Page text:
Adaptive Reuse: Explaining Collaborations within a Complex Process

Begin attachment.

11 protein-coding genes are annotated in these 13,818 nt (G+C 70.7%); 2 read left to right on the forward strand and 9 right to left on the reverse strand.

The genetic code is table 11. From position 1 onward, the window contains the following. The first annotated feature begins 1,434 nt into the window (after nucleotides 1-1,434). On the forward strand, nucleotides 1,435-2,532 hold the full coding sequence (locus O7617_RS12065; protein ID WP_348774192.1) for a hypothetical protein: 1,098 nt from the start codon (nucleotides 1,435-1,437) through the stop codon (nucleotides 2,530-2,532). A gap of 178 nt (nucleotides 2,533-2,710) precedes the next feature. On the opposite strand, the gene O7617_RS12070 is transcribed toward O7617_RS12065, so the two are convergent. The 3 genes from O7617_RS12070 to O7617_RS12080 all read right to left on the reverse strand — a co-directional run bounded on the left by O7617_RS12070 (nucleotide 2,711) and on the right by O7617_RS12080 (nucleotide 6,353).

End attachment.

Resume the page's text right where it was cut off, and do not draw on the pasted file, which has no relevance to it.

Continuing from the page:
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Every building, if allowed the chance, will one day become old. Some will individually be deemed “historic” for special cultural, historical, or aesthetic qualities. Others may simply add to the general historic backdrop of a neighborhood as a “contributing resource” to a historic district, but are not necessarily of exceptional value on their own. Some buildings are lovingly maintained throughout the course of time, only incurring minor changes here and there to bring the building up to modern standards and tastes, while others are left to slowly fade away and deteriorate after (often) withstanding alterations inside and out for modernization. Whether lovingly maintained or deteriorated, withstanding minor to substantial alterations, many of our old buildings are worthy of some level of preservation. Aside from the rare exceptions which are worthy of a very high level of “preservation” in the strict sense of the word—usually pristine examples of a particular time period or style— most old buildings will require some amount of adaptation and creativity to allow for a return to functional viability while stimulating a new resonance for history and the built environment with the public. I became particularly fascinated with the adaptive reuse development process when working as an intern at a private historic tax credit consulting firm during the summer of 2010. There I learned firsthand how complicated and complex the real estate development process can be not only in general, but particularly for historic buildings that are subject to special rules and regulations. This is especially an issue when tax credits and other forms of financial incentives are used for a project, adding extra layers of review and regulation. I witnessed, at times, high levels of frustration between various participants in the development process and at various stages, whether trying to find the right balance between adaptation and preservation, adhering to certain historic design standards, maintaining the timing and pace needs for a project to remain financially viable, or arguing over whether or not a project should be awarded the tax credits that its completion was hinged on. Of course I always formed my own opinions on each issue and project that I came aware of, but my eyes were quickly opened to other perspectives—other needs, desires, and motivations, and those unique points of view of the wide variety of people who are typically involved in the development process for an adaptive reuse project. My educational background includes a focus in both historic preservation and planning, and the dualnature of my studies has allowed me to approach historic preservation issues with a broader perspective. This, along with my internship experiences, has prompted me to seek a more complete understanding of how people view historic preservation—in particular, the adaptive reuse of commercial buildings and others used for income-producing purposes, and the development process for such activities. In my opinion, due to the frustration and conflict that I became aware of, there clearly seemed to be a problem with the way that the adaptive reuse development process typically occurs. The more I considered this “problem”, the more I saw it as an inherently complex, collaborative problem that might benefit from an analysis as such, including delving into the underlying motives, desires, and ideals of the key stakeholders, deconstructing the problem through the lens of collaborative planning, and suggesting solutions for how the process might be improved for everyone involved. On a personal level, I am strongly in favor of preserving, rehabilitating, and adaptively reusing as many of our existing old and historic buildings as possible for a multitude of reasons; but now, I realize just how important it is that every stakeholder and participant in the development process be able to work together, communicate effectively and constructively, and be willing to make compromises while considering what is best not only for the building in question, but for its community at large. Historic preservation is not an isolated activity, and as such should be understood for its meanings and effects to others outside of the “preservationist world” in order to gain a broader and deeper support base with the hope of strengthening “preservation” as a true value of the American core. It does not matter if historic preservation has different meanings and values attached to it for different people—historical and cultural value, aesthetic value, economic development value, revitalization and sustainability value, and even the opportunity to profit—but what does matter is that each of these values is fulfilled for each participant in the adaptive reuse process so that adaptive reuse may thrive as a strategy to improve our communities and leave thoughtful, lasting legacies of our past. It is with this impetus that I embarked on my research, with the ultimate goal that I might be able to positively influence the adaptive reuse development process by providing a broader understanding of the approaches of its key stakeholders and participants. My wish is to see historic preservation as a value, a practice, and a goal flourish and thrive into the 21st century—but in order for that to happen, the complexities and conflicts in approach to the adaptive reuse of our old and historic buildings must be more completely understood and constructively assessed so that the development process might be improved for all.